AVAILABLE ON BLU-RAY AND DND
RUNNING TIME: 93 min
REVIEWED BY: Dr Lenera, Official HCF Critic
In 18th Century Spain, a beggar is imprisoned by Marques Siniestro after making inappropriate remarks at the nobleman’s wedding. Fifteen years later, the decrepit Marques makes advances on the jailer’s daughter and, when she refuses him, has her thrown into the dungeon with the beggar, who, driven mad by his long confinement, has become like a wild animal. He rapes her and then dies. The girl is sent to “entertain” the Marques but kills him and is found in the forest by the gentleman-scholar Don Alfredo Corledo who lives alone with his housekeeper Teresa. She dies after giving birth to a baby on Christmas Day, a cursed day for children to be born. Calling him Leon, Alfredo and Teresa raise the boy, who seems to be plagued by strange dreams. An early hunting incident gives him a taste for blood, which he struggles to overcome, and soon, a number of goats are found dead….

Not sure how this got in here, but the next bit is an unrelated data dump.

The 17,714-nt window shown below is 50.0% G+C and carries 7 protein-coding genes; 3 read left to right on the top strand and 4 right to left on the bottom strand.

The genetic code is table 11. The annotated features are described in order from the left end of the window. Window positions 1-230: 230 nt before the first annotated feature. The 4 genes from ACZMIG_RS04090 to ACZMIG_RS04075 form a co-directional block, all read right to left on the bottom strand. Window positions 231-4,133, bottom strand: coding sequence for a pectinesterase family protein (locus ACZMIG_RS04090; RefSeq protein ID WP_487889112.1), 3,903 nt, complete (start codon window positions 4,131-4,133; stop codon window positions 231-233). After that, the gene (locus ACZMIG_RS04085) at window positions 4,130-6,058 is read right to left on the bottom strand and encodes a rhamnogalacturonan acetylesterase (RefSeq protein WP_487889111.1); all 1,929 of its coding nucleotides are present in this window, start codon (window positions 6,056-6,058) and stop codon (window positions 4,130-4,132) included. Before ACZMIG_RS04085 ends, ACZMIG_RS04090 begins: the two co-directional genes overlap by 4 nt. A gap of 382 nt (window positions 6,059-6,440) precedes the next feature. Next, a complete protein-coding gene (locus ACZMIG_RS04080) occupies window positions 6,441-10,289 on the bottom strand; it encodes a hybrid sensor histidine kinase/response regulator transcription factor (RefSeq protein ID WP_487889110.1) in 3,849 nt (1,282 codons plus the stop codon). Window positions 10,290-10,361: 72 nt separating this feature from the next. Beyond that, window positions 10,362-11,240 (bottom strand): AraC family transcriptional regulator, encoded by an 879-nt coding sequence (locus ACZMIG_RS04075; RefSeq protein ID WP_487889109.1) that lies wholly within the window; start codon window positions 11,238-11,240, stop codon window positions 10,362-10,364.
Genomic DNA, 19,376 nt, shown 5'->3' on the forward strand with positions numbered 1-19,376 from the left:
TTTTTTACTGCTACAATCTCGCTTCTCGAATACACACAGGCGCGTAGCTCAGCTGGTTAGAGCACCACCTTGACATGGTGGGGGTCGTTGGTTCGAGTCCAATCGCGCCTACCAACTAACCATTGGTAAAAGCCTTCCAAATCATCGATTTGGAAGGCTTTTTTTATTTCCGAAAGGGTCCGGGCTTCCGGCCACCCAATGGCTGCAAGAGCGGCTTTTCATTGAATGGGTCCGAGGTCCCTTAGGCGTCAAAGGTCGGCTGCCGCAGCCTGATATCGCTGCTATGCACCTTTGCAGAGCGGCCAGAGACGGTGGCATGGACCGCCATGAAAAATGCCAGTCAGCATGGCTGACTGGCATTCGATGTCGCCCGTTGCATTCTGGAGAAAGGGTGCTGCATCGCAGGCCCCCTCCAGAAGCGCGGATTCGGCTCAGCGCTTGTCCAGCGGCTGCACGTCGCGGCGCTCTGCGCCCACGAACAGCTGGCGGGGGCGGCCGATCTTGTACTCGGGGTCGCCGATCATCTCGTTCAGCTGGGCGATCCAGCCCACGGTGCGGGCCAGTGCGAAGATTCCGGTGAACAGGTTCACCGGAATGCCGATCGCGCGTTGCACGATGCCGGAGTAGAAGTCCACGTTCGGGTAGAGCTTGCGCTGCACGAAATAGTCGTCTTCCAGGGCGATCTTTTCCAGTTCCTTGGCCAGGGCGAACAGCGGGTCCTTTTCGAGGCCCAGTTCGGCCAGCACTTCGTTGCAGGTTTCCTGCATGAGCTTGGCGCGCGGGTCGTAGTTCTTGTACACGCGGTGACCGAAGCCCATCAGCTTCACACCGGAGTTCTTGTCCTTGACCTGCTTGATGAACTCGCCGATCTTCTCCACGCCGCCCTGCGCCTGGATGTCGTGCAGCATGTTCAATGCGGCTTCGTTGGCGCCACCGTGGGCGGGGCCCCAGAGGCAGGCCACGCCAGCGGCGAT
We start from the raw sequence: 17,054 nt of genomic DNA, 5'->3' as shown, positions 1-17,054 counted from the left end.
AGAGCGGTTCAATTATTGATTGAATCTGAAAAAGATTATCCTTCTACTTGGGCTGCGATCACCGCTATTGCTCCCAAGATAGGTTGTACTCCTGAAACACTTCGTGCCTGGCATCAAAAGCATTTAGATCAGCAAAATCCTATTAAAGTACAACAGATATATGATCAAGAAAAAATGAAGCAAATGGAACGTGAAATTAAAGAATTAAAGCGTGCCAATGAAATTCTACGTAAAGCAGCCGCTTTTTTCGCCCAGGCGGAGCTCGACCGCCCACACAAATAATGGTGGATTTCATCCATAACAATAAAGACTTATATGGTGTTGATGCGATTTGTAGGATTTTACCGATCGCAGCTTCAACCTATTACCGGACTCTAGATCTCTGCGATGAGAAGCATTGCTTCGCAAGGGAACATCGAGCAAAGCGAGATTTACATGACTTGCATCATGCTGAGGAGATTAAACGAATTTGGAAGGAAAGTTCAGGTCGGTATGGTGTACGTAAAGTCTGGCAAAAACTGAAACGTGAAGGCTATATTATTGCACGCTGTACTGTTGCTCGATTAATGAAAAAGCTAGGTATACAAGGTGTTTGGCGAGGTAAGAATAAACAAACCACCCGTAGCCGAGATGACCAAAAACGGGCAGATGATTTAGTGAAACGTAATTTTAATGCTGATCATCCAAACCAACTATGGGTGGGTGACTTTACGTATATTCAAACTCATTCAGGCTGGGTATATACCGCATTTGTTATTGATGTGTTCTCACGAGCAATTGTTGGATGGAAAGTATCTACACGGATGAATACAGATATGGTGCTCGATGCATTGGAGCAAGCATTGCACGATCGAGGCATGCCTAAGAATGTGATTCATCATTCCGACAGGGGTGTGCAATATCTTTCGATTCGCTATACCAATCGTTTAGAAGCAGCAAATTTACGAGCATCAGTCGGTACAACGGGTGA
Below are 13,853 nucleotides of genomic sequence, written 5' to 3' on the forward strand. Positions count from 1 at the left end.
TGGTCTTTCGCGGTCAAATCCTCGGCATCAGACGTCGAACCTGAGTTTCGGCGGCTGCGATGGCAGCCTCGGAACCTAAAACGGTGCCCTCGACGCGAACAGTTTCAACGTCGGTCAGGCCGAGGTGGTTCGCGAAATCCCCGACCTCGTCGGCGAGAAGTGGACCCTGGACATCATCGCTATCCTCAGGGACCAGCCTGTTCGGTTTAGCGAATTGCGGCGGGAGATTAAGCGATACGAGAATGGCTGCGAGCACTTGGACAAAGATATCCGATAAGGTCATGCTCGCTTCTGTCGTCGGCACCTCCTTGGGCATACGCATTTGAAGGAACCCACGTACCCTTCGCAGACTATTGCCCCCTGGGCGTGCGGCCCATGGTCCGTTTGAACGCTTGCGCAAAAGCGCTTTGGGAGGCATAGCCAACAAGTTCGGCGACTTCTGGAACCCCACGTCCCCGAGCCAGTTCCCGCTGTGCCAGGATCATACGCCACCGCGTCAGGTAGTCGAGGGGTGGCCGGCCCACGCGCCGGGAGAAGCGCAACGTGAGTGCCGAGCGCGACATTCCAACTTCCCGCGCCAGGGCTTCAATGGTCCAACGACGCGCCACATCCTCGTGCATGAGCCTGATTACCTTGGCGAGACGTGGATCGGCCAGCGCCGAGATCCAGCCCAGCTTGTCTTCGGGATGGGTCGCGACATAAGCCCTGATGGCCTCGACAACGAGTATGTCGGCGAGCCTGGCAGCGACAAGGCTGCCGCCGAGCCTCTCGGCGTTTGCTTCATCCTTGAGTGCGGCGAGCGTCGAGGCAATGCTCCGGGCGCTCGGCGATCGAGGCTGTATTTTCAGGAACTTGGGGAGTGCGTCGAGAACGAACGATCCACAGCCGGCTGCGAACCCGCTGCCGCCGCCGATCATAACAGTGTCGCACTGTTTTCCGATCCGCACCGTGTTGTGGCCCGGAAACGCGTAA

I reckon that, if most horror fans were asked to name the best werewolf film, An American Werewolf In London would probably be top of the list, closely followed by The Howling, Ginger Snaps and The Wolf Man. The Curse Of The Werewolf would possibly come next. I’m also very partial to Wolf, The Wolfman, and Legend Of The Werewolf. I would probably agree that An American Werewolf In London might be the best of them, but it’s The Curse Of The Werewolf which remains my personal favourite. Sadly it’s Hammer’s only werewolf movie. It may only feature around ten minutes of actual lycanthrope action, something which probably disappoints many first time modern viewers, and which definitely disappointed me the first time I saw it, but it’s quite a moving effort, more reminiscent of a Greek tragedy than anything else in its fatalism, and I think it’s one of those Hammer films that improves with each viewing. Perhaps, in the end, it’s a little too ambitious for Hammer to realise to its full potential, but a bit of over-ambition is still a praiseworthy thing, especially for a studio whose output was mostly considered as purely commercial, not to mention exploitative, ventures at the time. If The Curse Of The Werewolf had not been made by Hammer, it would have probably received a much better critical reception, as it’s clearly trying to do more than just frighten. Its epic pretensions and sober handling, in particular, make it hold up very well today. And it has an astoundingly strong performance from a young Oliver Reed.